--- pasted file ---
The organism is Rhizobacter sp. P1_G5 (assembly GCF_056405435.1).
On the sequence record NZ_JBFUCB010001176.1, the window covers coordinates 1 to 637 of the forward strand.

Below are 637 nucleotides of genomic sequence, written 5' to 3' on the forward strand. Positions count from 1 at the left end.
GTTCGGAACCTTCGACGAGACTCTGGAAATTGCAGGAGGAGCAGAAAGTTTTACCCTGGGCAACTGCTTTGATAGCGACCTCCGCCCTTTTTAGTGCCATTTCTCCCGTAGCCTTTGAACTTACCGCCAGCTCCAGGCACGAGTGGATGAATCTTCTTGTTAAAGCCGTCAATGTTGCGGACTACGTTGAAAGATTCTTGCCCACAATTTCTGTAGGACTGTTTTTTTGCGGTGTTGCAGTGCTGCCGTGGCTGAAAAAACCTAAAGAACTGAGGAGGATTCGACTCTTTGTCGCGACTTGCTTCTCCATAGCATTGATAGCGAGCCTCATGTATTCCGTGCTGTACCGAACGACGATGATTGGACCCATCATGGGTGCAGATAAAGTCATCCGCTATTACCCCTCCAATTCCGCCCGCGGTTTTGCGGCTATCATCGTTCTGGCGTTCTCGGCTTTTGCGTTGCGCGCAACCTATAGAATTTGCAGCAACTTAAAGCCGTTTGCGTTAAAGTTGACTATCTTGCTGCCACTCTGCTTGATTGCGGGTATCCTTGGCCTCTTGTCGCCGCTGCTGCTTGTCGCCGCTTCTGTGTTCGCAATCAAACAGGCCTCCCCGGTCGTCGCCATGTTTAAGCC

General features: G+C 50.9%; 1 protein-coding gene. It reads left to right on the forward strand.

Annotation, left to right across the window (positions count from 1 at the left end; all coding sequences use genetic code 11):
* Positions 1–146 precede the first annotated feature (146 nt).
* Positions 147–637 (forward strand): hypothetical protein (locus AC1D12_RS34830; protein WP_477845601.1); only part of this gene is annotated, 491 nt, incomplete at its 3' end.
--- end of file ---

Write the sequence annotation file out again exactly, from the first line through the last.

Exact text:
The organism is Rhizobacter sp. P1_G5 (assembly GCF_056405435.1).
On the sequence record NZ_JBFUCB010001176.1, the window covers coordinates 1 to 637 of the forward strand.

Below are 637 nucleotides of genomic sequence, written 5' to 3' on the forward strand. Positions count from 1 at the left end.
GTTCGGAACCTTCGACGAGACTCTGGAAATTGCAGGAGGAGCAGAAAGTTTTACCCTGGGCAACTGCTTTGATAGCGACCTCCGCCCTTTTTAGTGCCATTTCTCCCGTAGCCTTTGAACTTACCGCCAGCTCCAGGCACGAGTGGATGAATCTTCTTGTTAAAGCCGTCAATGTTGCGGACTACGTTGAAAGATTCTTGCCCACAATTTCTGTAGGACTGTTTTTTTGCGGTGTTGCAGTGCTGCCGTGGCTGAAAAAACCTAAAGAACTGAGGAGGATTCGACTCTTTGTCGCGACTTGCTTCTCCATAGCATTGATAGCGAGCCTCATGTATTCCGTGCTGTACCGAACGACGATGATTGGACCCATCATGGGTGCAGATAAAGTCATCCGCTATTACCCCTCCAATTCCGCCCGCGGTTTTGCGGCTATCATCGTTCTGGCGTTCTCGGCTTTTGCGTTGCGCGCAACCTATAGAATTTGCAGCAACTTAAAGCCGTTTGCGTTAAAGTTGACTATCTTGCTGCCACTCTGCTTGATTGCGGGTATCCTTGGCCTCTTGTCGCCGCTGCTGCTTGTCGCCGCTTCTGTGTTCGCAATCAAACAGGCCTCCCCGGTCGTCGCCATGTTTAAGCC

General features: G+C 50.9%; 1 protein-coding gene. It reads left to right on the forward strand.

Annotation, left to right across the window (positions count from 1 at the left end; all coding sequences use genetic code 11):
* Positions 1–146 precede the first annotated feature (146 nt).
* Positions 147–637 (forward strand): hypothetical protein (locus AC1D12_RS34830; protein WP_477845601.1); only part of this gene is annotated, 491 nt, incomplete at its 3' end.